What you can talk about:
- Milk is a mixture of water and tiny bits of fat. Fat is lighter than water, so fat floats to the top of a container of milk. There it can be skimmed off and collected as cream. Like regular milk, cream is also made up of water and tiny bits of fat, but the ratio of fat to water is much higher in cream than it is in milk. Discuss with your child ways people use and eat cream, such as whipped cream, cream in coffee, sour cream, cream sauces, and ice cream.
- The tiny bits of fat in cream or milk are like small balloons full of butter. When you let cream warm to room temperature, hard crystals form inside the balloons of fat. Once you shake or mix the cream, the crystals cut and burst the “skins” of the balloons of fat and let the fat out. The fat then clumps together, eventually forming large lumps of butter. In addition, the warmth lets special bacteria grow. These bacteria produce acids that keep other, bad bacteria from growing. They also give butter a good flavor.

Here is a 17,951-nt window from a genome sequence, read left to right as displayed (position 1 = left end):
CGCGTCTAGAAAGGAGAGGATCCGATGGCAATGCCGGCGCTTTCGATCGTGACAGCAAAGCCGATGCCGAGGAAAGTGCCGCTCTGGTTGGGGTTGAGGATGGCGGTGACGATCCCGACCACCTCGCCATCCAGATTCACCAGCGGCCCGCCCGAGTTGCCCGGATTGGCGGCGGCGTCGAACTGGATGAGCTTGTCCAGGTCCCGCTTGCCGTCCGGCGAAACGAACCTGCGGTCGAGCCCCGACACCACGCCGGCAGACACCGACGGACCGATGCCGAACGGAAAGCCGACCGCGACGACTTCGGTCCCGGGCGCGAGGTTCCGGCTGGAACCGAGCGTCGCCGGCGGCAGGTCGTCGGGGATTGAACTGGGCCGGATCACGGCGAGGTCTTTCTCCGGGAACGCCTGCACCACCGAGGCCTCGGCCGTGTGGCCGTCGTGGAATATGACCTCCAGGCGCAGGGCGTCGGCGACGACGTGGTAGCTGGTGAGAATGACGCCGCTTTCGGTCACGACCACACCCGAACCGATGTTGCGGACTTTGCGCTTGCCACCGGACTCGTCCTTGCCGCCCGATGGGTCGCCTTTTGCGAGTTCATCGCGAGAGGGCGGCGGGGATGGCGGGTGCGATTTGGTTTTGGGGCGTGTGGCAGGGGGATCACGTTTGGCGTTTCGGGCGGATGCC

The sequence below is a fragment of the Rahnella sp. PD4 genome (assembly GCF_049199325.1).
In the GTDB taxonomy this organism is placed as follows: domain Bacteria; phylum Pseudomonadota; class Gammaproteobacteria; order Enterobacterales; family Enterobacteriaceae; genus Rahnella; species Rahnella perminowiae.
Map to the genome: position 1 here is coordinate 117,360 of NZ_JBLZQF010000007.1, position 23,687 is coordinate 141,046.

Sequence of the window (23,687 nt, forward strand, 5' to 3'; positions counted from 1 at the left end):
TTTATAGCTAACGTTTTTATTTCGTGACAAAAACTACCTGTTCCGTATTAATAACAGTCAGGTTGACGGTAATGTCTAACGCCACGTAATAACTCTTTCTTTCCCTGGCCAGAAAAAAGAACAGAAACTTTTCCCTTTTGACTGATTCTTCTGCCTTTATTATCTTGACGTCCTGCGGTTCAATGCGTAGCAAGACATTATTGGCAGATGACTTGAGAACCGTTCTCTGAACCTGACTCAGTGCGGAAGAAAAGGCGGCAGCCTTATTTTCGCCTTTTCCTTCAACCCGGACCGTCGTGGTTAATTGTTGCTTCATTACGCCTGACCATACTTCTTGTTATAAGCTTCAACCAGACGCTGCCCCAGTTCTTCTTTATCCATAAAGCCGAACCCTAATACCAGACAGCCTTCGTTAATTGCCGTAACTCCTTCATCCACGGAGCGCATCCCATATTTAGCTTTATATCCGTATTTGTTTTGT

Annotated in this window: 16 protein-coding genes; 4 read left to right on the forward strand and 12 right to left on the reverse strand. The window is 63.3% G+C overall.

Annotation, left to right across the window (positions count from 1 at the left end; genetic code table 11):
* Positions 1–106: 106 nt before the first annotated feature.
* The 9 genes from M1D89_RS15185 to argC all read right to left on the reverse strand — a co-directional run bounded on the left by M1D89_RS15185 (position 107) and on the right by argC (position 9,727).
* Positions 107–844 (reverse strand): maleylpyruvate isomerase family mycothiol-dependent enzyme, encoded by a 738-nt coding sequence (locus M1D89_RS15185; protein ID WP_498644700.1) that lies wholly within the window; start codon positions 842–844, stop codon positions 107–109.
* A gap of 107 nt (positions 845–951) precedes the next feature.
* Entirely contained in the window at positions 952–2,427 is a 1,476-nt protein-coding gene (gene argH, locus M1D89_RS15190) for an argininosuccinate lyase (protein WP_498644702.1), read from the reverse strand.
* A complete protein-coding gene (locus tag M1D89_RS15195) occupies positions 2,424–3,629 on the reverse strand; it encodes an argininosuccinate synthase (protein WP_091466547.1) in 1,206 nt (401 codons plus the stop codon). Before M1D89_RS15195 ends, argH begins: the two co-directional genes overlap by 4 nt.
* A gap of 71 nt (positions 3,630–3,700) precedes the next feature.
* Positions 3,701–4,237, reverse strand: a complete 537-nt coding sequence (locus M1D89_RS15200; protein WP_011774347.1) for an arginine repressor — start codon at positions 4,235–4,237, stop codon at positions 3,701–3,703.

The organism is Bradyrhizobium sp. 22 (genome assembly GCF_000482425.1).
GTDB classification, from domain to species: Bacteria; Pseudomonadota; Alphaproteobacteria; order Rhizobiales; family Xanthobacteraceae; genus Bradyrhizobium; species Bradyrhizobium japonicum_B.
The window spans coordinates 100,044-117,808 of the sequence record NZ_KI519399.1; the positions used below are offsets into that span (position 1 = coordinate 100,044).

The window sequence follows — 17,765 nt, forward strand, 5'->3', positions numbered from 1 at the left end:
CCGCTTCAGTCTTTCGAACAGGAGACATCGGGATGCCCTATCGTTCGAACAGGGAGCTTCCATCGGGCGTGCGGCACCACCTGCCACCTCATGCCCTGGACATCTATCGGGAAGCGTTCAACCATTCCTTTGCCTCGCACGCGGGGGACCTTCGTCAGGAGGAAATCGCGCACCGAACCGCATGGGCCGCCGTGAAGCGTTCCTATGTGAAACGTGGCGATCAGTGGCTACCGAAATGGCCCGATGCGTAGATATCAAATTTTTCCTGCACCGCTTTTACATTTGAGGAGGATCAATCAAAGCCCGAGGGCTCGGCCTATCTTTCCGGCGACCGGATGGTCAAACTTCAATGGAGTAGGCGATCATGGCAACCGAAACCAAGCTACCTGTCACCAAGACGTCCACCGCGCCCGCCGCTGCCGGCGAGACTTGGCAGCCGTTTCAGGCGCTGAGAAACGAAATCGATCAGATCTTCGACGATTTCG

Image Source: Phil Brown